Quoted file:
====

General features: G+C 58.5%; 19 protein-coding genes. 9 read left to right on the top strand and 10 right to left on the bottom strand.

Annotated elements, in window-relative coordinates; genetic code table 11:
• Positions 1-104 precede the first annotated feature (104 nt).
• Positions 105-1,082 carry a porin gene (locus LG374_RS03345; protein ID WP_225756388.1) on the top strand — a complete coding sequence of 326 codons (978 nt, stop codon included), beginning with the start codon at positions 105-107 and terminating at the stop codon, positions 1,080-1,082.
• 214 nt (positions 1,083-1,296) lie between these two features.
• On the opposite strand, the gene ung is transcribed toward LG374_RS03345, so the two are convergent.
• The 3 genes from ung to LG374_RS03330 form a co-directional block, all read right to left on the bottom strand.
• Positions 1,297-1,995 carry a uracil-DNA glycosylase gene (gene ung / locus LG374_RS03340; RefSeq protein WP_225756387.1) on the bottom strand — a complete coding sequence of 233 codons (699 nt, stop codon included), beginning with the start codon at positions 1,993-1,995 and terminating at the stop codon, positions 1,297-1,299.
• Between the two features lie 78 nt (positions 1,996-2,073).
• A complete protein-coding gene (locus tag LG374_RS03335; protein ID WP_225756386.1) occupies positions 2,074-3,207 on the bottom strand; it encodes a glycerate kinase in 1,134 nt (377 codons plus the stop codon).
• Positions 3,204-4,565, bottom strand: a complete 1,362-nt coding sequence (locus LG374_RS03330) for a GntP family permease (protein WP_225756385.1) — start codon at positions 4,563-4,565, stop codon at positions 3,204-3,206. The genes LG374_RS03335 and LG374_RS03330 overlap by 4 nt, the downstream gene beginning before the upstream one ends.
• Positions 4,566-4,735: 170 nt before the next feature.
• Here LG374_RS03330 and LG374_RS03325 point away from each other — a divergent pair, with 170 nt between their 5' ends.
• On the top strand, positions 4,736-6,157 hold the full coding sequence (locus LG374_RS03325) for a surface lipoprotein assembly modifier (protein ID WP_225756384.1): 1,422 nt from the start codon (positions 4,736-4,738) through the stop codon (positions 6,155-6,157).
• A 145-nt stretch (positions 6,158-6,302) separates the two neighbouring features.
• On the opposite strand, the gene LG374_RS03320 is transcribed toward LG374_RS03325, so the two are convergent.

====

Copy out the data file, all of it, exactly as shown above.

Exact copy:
General features: G+C 58.5%; 19 protein-coding genes. 9 read left to right on the top strand and 10 right to left on the bottom strand.

Annotated elements, in window-relative coordinates; genetic code table 11:
• Positions 1-104 precede the first annotated feature (104 nt).
• Positions 105-1,082 carry a porin gene (locus LG374_RS03345; protein ID WP_225756388.1) on the top strand — a complete coding sequence of 326 codons (978 nt, stop codon included), beginning with the start codon at positions 105-107 and terminating at the stop codon, positions 1,080-1,082.
• 214 nt (positions 1,083-1,296) lie between these two features.
• On the opposite strand, the gene ung is transcribed toward LG374_RS03345, so the two are convergent.
• The 3 genes from ung to LG374_RS03330 form a co-directional block, all read right to left on the bottom strand.
• Positions 1,297-1,995 carry a uracil-DNA glycosylase gene (gene ung / locus LG374_RS03340; RefSeq protein WP_225756387.1) on the bottom strand — a complete coding sequence of 233 codons (699 nt, stop codon included), beginning with the start codon at positions 1,993-1,995 and terminating at the stop codon, positions 1,297-1,299.
• Between the two features lie 78 nt (positions 1,996-2,073).
• A complete protein-coding gene (locus tag LG374_RS03335; protein ID WP_225756386.1) occupies positions 2,074-3,207 on the bottom strand; it encodes a glycerate kinase in 1,134 nt (377 codons plus the stop codon).
• Positions 3,204-4,565, bottom strand: a complete 1,362-nt coding sequence (locus LG374_RS03330) for a GntP family permease (protein WP_225756385.1) — start codon at positions 4,563-4,565, stop codon at positions 3,204-3,206. The genes LG374_RS03335 and LG374_RS03330 overlap by 4 nt, the downstream gene beginning before the upstream one ends.
• Positions 4,566-4,735: 170 nt before the next feature.
• Here LG374_RS03330 and LG374_RS03325 point away from each other — a divergent pair, with 170 nt between their 5' ends.
• On the top strand, positions 4,736-6,157 hold the full coding sequence (locus LG374_RS03325) for a surface lipoprotein assembly modifier (protein ID WP_225756384.1): 1,422 nt from the start codon (positions 4,736-4,738) through the stop codon (positions 6,155-6,157).
• A 145-nt stretch (positions 6,158-6,302) separates the two neighbouring features.
• On the opposite strand, the gene LG374_RS03320 is transcribed toward LG374_RS03325, so the two are convergent.